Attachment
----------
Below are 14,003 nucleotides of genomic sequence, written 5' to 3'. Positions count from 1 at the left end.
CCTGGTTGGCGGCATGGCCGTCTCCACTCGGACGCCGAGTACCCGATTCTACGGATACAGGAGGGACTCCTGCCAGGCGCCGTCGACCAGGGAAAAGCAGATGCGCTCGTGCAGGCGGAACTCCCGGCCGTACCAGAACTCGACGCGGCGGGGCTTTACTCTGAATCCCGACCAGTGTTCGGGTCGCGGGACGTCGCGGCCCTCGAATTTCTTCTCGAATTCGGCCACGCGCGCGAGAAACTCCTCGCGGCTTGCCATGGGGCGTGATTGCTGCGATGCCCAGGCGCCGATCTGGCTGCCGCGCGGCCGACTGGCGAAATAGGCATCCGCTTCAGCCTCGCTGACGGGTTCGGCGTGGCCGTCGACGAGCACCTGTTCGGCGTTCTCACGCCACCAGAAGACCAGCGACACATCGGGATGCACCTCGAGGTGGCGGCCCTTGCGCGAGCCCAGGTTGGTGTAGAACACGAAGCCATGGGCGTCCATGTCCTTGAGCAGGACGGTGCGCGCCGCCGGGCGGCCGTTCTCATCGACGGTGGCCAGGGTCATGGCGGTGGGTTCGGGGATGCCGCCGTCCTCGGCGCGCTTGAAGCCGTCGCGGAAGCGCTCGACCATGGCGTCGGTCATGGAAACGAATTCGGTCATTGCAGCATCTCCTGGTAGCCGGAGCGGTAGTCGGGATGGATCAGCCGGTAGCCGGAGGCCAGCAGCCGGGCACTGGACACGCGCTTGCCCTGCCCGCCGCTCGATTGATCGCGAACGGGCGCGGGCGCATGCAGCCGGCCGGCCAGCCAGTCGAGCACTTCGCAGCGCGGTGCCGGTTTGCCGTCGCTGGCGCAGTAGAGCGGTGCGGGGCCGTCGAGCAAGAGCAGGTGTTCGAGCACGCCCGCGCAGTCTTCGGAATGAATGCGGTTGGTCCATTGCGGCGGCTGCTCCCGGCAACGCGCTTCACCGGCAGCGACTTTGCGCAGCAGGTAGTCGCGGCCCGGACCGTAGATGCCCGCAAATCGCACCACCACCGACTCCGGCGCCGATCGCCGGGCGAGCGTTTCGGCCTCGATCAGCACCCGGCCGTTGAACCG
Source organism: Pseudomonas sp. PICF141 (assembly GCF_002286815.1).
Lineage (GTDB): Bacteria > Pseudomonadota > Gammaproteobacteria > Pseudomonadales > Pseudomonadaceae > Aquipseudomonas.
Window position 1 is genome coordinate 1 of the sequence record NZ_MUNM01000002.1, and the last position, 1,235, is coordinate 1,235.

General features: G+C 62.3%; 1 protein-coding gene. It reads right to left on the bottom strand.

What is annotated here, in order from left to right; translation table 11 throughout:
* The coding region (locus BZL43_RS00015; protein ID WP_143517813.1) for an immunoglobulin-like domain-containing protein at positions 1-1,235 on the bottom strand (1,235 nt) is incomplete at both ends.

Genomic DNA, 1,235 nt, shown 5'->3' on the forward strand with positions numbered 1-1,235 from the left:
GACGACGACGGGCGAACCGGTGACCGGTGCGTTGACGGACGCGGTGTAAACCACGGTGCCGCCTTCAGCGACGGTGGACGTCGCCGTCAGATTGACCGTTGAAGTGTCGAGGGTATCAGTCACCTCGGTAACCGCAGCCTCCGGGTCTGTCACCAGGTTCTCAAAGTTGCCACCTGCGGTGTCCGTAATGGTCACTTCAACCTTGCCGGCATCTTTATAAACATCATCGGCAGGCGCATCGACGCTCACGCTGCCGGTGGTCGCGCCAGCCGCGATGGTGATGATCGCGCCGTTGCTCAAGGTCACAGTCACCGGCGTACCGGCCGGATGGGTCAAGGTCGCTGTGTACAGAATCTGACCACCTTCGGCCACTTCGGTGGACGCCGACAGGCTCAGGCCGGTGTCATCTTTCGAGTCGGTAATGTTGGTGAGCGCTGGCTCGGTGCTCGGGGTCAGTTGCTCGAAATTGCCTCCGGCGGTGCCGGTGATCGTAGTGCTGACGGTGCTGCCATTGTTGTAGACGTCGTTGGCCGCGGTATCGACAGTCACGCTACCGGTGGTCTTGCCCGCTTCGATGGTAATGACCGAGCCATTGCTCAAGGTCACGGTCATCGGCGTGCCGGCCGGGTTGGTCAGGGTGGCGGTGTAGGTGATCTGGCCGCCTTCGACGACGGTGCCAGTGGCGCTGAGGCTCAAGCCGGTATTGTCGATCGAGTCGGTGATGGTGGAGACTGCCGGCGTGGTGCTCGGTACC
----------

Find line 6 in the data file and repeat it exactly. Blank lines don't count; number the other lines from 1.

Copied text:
General features: G+C 62.3%; 1 protein-coding gene. It reads right to left on the bottom strand.